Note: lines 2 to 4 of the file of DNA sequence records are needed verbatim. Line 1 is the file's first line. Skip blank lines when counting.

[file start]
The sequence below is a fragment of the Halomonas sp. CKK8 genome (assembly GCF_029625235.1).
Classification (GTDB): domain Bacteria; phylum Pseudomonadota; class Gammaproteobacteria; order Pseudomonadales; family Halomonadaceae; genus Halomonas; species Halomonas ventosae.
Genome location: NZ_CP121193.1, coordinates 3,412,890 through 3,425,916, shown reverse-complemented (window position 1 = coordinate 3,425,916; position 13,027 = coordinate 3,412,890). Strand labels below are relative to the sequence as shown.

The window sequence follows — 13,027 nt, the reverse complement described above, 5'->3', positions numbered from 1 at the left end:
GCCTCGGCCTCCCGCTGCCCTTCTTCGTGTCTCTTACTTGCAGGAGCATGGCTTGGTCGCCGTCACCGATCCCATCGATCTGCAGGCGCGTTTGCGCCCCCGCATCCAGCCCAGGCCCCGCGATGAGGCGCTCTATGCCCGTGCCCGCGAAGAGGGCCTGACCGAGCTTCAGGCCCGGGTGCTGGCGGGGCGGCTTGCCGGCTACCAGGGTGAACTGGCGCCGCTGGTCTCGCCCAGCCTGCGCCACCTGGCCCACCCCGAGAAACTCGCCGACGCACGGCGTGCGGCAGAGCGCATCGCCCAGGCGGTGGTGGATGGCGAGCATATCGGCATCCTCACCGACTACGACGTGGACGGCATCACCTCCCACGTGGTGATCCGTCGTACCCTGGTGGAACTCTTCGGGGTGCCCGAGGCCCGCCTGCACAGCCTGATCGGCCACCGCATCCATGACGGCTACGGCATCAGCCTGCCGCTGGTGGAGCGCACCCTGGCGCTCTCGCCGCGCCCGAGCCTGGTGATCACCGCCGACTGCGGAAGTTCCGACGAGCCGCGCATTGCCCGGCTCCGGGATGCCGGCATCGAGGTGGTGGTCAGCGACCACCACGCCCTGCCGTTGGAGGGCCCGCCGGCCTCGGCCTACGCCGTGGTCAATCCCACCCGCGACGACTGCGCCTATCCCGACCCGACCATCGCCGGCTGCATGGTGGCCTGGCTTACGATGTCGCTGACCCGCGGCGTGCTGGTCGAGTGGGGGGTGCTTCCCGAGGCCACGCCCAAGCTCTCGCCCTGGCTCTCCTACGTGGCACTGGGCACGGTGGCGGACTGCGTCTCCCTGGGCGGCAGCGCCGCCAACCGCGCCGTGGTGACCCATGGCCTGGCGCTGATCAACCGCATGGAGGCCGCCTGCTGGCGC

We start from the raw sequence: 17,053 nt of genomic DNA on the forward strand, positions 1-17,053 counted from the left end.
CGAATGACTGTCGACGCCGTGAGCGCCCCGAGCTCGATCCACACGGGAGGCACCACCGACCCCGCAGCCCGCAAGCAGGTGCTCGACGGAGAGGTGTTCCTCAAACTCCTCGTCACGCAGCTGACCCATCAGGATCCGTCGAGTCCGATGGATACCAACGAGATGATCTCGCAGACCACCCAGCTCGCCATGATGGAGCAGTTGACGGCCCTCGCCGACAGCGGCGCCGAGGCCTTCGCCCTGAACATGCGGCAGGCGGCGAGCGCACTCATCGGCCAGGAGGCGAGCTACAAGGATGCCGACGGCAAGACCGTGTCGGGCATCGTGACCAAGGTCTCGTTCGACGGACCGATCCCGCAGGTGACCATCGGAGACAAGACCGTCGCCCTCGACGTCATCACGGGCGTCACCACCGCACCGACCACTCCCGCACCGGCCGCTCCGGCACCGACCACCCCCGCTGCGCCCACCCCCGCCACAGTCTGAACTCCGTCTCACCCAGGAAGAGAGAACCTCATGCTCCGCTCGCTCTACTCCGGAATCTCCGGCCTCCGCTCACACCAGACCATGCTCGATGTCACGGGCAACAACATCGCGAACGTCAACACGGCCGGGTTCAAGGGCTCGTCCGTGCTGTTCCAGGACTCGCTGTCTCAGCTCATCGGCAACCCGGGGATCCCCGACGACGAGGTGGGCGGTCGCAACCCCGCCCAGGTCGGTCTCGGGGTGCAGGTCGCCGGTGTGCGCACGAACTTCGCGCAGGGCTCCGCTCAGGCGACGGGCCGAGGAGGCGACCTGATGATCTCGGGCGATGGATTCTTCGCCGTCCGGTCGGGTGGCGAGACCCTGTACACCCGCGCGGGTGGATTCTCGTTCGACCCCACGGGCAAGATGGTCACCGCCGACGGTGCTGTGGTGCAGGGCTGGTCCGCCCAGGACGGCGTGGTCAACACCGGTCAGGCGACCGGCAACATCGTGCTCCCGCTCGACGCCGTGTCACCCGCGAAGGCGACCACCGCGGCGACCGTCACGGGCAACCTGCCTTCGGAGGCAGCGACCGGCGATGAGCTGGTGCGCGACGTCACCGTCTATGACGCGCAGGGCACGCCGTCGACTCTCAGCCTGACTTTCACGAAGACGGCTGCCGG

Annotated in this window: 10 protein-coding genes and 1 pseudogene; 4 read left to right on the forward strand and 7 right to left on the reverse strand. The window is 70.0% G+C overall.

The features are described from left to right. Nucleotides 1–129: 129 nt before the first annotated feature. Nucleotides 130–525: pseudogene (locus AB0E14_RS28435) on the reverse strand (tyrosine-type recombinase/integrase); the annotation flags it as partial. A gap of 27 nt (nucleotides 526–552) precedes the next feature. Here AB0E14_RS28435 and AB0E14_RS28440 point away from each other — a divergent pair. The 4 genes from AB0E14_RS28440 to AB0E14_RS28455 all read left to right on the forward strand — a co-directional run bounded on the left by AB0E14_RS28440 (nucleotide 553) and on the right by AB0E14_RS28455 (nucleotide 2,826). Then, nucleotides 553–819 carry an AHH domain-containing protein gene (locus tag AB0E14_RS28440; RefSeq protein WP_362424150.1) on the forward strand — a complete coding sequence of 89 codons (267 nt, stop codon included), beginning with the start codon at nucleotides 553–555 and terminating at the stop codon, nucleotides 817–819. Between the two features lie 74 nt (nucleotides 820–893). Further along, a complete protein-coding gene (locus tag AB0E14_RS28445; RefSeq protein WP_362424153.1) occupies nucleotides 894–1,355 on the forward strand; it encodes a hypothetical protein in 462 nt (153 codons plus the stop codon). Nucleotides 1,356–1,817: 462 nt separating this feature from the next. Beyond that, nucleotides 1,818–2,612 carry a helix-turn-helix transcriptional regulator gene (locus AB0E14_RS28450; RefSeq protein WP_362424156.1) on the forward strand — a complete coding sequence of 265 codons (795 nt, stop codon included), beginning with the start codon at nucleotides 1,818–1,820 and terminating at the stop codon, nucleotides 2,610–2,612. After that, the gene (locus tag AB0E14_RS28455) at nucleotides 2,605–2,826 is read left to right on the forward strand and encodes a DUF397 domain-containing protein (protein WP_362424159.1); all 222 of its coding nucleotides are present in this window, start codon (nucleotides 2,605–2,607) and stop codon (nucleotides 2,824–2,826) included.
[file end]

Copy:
Classification (GTDB): domain Bacteria; phylum Pseudomonadota; class Gammaproteobacteria; order Pseudomonadales; family Halomonadaceae; genus Halomonas; species Halomonas ventosae.
Genome location: NZ_CP121193.1, coordinates 3,412,890 through 3,425,916, shown reverse-complemented (window position 1 = coordinate 3,425,916; position 13,027 = coordinate 3,412,890). Strand labels below are relative to the sequence as shown.

The window sequence follows — 13,027 nt, the reverse complement described above, 5'->3', positions numbered from 1 at the left end: